‘The mainstream media, world governments, nuclear agencies, health organizations, weather reporters, and the health care industry has completely ignored three ongoing triple meltdowns that have never been contained’
An obvious attempt to downplay this disaster and its consequences have been repeated over and over again from ‘experts’ in the nuclear industry that also have a vested interest in their industry remaining intact. And, there has been a lot of misleading information released by TEPCO, which an hour or two of reading by a diligent reporter would have uncovered, in particular the definition of ‘cold shutdown.’
Over 300 mainstream news outlets worldwide ran the erroneous ‘cold shutdown’ story repeatedly, which couldn’t be further from the truth… [it was] yet another lie that was spun by TEPCO to placate the public, and perpetuated endlessly by the media and nuclear lobby.
Unfortunately, TEPCO waited until a severe emergency arose to finally report how bad things really are with this latest groundwater issue… if we are even being told the truth. Historically, everything TEPCO says always turns out to be much worse than they initially admit.
‘Unfortunately there is no one better qualified to deal with this than the Russians, despite their own shortcomings’
I think the best chance of success is… that experts around the world drop everything they are doing to work on this problem, and have Russia either lead the containment effort or consult with them closely. They have the most experience, they have decades of data. They took their accident seriously and made a Herculean effort to contain it.
Of course we also know the Chernobyl accident was wrought with deception and lies as well, and some of that continues to this day, especially in terms of the ongoing health effects of children in the region, and monstrous birth defects. Unfortunately there is no one better qualified to deal with this than the Russians, despite their own shortcomings. Gorbachev tried to make up for his part in the cover-up of Chernobyl by opening orphanages throughout the region to deal with the affected children.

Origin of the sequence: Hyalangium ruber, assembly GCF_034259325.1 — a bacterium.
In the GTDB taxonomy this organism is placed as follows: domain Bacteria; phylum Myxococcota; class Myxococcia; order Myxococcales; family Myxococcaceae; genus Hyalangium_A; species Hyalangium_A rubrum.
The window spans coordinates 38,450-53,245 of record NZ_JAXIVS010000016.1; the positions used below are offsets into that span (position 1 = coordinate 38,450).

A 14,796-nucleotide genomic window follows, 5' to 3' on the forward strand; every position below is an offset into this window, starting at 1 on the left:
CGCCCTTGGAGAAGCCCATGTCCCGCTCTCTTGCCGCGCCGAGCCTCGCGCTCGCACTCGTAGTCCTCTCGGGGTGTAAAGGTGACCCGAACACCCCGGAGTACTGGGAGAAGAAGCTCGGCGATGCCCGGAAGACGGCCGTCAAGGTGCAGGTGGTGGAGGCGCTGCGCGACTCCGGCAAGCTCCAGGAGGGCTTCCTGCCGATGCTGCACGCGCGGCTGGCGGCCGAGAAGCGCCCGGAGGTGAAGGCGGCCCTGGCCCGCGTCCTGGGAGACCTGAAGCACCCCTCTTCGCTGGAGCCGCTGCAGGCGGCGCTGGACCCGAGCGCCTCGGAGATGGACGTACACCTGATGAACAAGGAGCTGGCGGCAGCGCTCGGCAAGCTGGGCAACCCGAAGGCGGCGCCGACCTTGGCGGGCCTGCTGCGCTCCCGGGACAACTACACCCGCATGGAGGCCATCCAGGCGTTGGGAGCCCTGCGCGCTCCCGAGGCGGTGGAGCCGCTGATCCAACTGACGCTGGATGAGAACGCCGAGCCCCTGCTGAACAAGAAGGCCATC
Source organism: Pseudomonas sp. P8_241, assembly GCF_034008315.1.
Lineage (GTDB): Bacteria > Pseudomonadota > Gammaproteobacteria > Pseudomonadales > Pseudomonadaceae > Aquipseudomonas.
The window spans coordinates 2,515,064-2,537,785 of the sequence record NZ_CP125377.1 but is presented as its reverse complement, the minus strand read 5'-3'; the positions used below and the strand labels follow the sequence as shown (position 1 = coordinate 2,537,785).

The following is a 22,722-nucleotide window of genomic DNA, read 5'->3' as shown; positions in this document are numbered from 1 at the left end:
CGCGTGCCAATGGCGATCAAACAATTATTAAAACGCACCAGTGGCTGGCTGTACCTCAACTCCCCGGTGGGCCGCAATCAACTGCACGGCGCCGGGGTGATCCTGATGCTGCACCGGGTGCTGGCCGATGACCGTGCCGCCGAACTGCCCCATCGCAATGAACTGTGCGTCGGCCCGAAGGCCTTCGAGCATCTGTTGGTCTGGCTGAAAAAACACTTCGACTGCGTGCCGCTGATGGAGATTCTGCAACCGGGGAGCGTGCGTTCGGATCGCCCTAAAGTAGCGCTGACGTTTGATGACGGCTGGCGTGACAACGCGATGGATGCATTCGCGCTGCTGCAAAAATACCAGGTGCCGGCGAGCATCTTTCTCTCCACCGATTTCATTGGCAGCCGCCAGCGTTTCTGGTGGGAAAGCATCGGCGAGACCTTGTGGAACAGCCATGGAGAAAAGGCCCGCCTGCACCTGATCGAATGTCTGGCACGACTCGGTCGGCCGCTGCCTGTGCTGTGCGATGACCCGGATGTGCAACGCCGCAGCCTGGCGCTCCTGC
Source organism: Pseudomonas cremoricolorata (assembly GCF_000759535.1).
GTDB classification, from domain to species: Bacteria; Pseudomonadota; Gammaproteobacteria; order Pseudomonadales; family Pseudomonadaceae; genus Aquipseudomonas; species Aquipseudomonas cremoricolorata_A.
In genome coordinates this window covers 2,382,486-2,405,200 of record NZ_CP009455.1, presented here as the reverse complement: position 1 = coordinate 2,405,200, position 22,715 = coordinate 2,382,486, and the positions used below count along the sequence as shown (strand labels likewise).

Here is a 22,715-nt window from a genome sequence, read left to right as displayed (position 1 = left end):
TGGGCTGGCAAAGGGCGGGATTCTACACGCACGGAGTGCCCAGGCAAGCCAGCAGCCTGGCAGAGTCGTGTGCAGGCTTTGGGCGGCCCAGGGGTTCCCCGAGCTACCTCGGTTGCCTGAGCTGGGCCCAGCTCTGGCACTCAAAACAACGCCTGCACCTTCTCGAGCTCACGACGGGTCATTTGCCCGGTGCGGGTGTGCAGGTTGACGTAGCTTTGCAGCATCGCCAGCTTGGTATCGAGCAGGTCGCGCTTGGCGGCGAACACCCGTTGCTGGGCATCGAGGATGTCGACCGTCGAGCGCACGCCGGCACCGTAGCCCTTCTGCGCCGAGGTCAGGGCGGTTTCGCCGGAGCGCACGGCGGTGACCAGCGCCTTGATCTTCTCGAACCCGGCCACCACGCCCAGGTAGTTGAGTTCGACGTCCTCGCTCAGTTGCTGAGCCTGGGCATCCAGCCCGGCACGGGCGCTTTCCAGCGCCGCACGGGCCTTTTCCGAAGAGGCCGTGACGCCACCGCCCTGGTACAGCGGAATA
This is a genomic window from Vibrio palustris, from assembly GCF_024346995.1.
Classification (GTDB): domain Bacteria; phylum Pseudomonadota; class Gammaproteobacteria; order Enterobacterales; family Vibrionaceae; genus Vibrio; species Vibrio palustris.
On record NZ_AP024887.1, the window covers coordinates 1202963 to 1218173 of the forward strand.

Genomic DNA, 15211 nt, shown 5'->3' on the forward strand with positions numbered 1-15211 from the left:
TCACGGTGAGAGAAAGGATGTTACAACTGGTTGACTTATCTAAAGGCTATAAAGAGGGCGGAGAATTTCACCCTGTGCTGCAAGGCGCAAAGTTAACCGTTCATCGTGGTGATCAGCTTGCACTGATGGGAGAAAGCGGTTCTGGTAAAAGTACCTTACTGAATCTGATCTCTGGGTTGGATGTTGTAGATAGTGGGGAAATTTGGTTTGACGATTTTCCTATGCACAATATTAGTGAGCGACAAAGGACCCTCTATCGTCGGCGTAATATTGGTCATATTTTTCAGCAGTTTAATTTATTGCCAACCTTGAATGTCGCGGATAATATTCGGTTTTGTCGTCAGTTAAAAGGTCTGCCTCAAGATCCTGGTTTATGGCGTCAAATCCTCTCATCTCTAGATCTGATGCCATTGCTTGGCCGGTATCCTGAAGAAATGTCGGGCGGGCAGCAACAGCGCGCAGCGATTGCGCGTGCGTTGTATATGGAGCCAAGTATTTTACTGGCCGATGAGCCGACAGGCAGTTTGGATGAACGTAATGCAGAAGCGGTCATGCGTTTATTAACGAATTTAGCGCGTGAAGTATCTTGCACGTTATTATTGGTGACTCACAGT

But as far as Fukushima goes, the only thing that matters now is if world leaders and experts join forces to help fix this situation. Regardless of what agendas they are trying to protect or hide, how much it will cost, the effect on Japan or the world’s economy, or what political chains this will yank.
The nuclear industry needs to come clean. If this leads to every reactor in the world being shut down, so be it. If the world governments truly care about their people and this planet, this is what needs to be done.
Renowned theoretical physicist Michio Kaku stated in an interview a few weeks after the initial accident that “TEPCO is literally hanging on by their fingernails.” They still are, and always have been. The Japanese have proven time and time again they are not capable of handling this disaster. Now we are entrusting them to execute the most dangerous fuel removal in history.
We are extremely lucky that this apocalyptic scenario hasn’t happened yet, considering the state of Reactor 4. But for many, it is already too late. The initial explosions and spent fuel pool fires may have already sealed the fate of millions of people. Time will tell. Anyone who tells you otherwise is not being honest, because there is just no way to know.